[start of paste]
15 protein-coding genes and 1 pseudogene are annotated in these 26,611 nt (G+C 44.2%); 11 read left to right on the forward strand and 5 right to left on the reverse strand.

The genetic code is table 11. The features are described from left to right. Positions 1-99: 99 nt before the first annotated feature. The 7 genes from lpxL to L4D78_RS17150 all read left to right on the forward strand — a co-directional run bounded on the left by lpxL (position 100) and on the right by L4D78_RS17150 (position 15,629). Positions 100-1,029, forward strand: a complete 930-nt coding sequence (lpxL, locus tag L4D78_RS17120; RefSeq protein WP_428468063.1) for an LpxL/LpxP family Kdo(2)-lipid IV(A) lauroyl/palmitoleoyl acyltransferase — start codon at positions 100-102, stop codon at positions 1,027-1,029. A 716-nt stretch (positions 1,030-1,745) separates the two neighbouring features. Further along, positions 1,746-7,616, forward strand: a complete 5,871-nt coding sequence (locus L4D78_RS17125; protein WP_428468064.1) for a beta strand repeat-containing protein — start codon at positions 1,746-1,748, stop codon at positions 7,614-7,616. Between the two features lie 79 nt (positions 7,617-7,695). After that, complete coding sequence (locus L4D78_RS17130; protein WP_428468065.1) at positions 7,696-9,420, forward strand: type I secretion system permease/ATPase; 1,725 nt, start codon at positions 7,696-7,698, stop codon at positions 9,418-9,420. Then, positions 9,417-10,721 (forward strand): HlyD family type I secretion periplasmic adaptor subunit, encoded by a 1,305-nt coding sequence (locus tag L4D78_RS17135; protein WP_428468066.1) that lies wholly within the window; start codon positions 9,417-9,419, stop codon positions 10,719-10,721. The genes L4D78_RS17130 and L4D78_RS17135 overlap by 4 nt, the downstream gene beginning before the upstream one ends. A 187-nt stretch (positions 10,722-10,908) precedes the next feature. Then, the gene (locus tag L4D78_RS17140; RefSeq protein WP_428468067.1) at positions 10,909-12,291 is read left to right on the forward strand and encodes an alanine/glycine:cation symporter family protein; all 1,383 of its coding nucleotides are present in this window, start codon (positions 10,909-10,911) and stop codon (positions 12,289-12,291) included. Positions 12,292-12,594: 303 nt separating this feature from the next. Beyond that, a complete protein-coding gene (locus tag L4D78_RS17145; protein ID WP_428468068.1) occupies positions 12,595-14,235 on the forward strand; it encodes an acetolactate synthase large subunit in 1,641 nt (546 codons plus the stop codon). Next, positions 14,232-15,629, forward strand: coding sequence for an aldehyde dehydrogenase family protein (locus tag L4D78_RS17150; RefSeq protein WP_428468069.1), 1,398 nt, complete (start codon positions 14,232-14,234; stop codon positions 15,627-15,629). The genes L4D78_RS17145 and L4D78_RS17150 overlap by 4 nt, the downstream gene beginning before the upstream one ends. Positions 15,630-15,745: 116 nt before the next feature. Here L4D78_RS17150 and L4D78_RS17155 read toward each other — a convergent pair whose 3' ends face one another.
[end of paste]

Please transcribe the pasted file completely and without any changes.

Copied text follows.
15 protein-coding genes and 1 pseudogene are annotated in these 26,611 nt (G+C 44.2%); 11 read left to right on the forward strand and 5 right to left on the reverse strand.

The genetic code is table 11. The features are described from left to right. Positions 1-99: 99 nt before the first annotated feature. The 7 genes from lpxL to L4D78_RS17150 all read left to right on the forward strand — a co-directional run bounded on the left by lpxL (position 100) and on the right by L4D78_RS17150 (position 15,629). Positions 100-1,029, forward strand: a complete 930-nt coding sequence (lpxL, locus tag L4D78_RS17120; RefSeq protein WP_428468063.1) for an LpxL/LpxP family Kdo(2)-lipid IV(A) lauroyl/palmitoleoyl acyltransferase — start codon at positions 100-102, stop codon at positions 1,027-1,029. A 716-nt stretch (positions 1,030-1,745) separates the two neighbouring features. Further along, positions 1,746-7,616, forward strand: a complete 5,871-nt coding sequence (locus L4D78_RS17125; protein WP_428468064.1) for a beta strand repeat-containing protein — start codon at positions 1,746-1,748, stop codon at positions 7,614-7,616. Between the two features lie 79 nt (positions 7,617-7,695). After that, complete coding sequence (locus L4D78_RS17130; protein WP_428468065.1) at positions 7,696-9,420, forward strand: type I secretion system permease/ATPase; 1,725 nt, start codon at positions 7,696-7,698, stop codon at positions 9,418-9,420. Then, positions 9,417-10,721 (forward strand): HlyD family type I secretion periplasmic adaptor subunit, encoded by a 1,305-nt coding sequence (locus tag L4D78_RS17135; protein WP_428468066.1) that lies wholly within the window; start codon positions 9,417-9,419, stop codon positions 10,719-10,721. The genes L4D78_RS17130 and L4D78_RS17135 overlap by 4 nt, the downstream gene beginning before the upstream one ends. A 187-nt stretch (positions 10,722-10,908) precedes the next feature. Then, the gene (locus tag L4D78_RS17140; RefSeq protein WP_428468067.1) at positions 10,909-12,291 is read left to right on the forward strand and encodes an alanine/glycine:cation symporter family protein; all 1,383 of its coding nucleotides are present in this window, start codon (positions 10,909-10,911) and stop codon (positions 12,289-12,291) included. Positions 12,292-12,594: 303 nt separating this feature from the next. Beyond that, a complete protein-coding gene (locus tag L4D78_RS17145; protein ID WP_428468068.1) occupies positions 12,595-14,235 on the forward strand; it encodes an acetolactate synthase large subunit in 1,641 nt (546 codons plus the stop codon). Next, positions 14,232-15,629, forward strand: coding sequence for an aldehyde dehydrogenase family protein (locus tag L4D78_RS17150; RefSeq protein WP_428468069.1), 1,398 nt, complete (start codon positions 14,232-14,234; stop codon positions 15,627-15,629). The genes L4D78_RS17145 and L4D78_RS17150 overlap by 4 nt, the downstream gene beginning before the upstream one ends. Positions 15,630-15,745: 116 nt before the next feature. Here L4D78_RS17150 and L4D78_RS17155 read toward each other — a convergent pair whose 3' ends face one another.